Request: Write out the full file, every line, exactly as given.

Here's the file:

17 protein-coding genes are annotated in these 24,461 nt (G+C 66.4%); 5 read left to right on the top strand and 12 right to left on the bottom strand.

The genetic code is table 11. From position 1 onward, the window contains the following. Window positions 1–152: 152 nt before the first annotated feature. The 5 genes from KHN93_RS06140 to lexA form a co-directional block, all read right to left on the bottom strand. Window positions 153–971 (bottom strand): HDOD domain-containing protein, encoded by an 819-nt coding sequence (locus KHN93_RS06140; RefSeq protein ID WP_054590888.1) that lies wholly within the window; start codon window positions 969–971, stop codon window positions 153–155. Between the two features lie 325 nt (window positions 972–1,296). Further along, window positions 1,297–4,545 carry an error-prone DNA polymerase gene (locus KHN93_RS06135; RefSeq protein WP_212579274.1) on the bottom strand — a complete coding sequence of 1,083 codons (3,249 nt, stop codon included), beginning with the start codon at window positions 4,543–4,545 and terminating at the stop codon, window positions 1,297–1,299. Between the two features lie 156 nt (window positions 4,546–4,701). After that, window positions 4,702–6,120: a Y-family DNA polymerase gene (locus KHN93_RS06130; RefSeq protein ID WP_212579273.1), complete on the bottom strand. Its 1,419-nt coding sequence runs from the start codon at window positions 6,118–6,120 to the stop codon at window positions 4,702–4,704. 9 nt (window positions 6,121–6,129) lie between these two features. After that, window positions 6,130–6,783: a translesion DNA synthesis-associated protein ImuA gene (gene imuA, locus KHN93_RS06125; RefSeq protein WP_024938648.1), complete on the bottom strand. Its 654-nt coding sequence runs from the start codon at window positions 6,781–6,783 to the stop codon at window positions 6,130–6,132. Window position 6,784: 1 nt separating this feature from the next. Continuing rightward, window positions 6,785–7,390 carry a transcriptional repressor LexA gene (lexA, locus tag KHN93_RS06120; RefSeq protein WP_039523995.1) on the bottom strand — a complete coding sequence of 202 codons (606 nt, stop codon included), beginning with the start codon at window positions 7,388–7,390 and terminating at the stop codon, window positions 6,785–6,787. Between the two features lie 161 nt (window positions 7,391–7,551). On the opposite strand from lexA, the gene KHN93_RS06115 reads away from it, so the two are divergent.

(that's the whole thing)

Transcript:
17 protein-coding genes are annotated in these 24,461 nt (G+C 66.4%); 5 read left to right on the top strand and 12 right to left on the bottom strand.

The genetic code is table 11. From position 1 onward, the window contains the following. Window positions 1–152: 152 nt before the first annotated feature. The 5 genes from KHN93_RS06140 to lexA form a co-directional block, all read right to left on the bottom strand. Window positions 153–971 (bottom strand): HDOD domain-containing protein, encoded by an 819-nt coding sequence (locus KHN93_RS06140; RefSeq protein ID WP_054590888.1) that lies wholly within the window; start codon window positions 969–971, stop codon window positions 153–155. Between the two features lie 325 nt (window positions 972–1,296). Further along, window positions 1,297–4,545 carry an error-prone DNA polymerase gene (locus KHN93_RS06135; RefSeq protein WP_212579274.1) on the bottom strand — a complete coding sequence of 1,083 codons (3,249 nt, stop codon included), beginning with the start codon at window positions 4,543–4,545 and terminating at the stop codon, window positions 1,297–1,299. Between the two features lie 156 nt (window positions 4,546–4,701). After that, window positions 4,702–6,120: a Y-family DNA polymerase gene (locus KHN93_RS06130; RefSeq protein ID WP_212579273.1), complete on the bottom strand. Its 1,419-nt coding sequence runs from the start codon at window positions 6,118–6,120 to the stop codon at window positions 4,702–4,704. 9 nt (window positions 6,121–6,129) lie between these two features. After that, window positions 6,130–6,783: a translesion DNA synthesis-associated protein ImuA gene (gene imuA, locus KHN93_RS06125; RefSeq protein WP_024938648.1), complete on the bottom strand. Its 654-nt coding sequence runs from the start codon at window positions 6,781–6,783 to the stop codon at window positions 6,130–6,132. Window position 6,784: 1 nt separating this feature from the next. Continuing rightward, window positions 6,785–7,390 carry a transcriptional repressor LexA gene (lexA, locus tag KHN93_RS06120; RefSeq protein WP_039523995.1) on the bottom strand — a complete coding sequence of 202 codons (606 nt, stop codon included), beginning with the start codon at window positions 7,388–7,390 and terminating at the stop codon, window positions 6,785–6,787. Between the two features lie 161 nt (window positions 7,391–7,551). On the opposite strand from lexA, the gene KHN93_RS06115 reads away from it, so the two are divergent.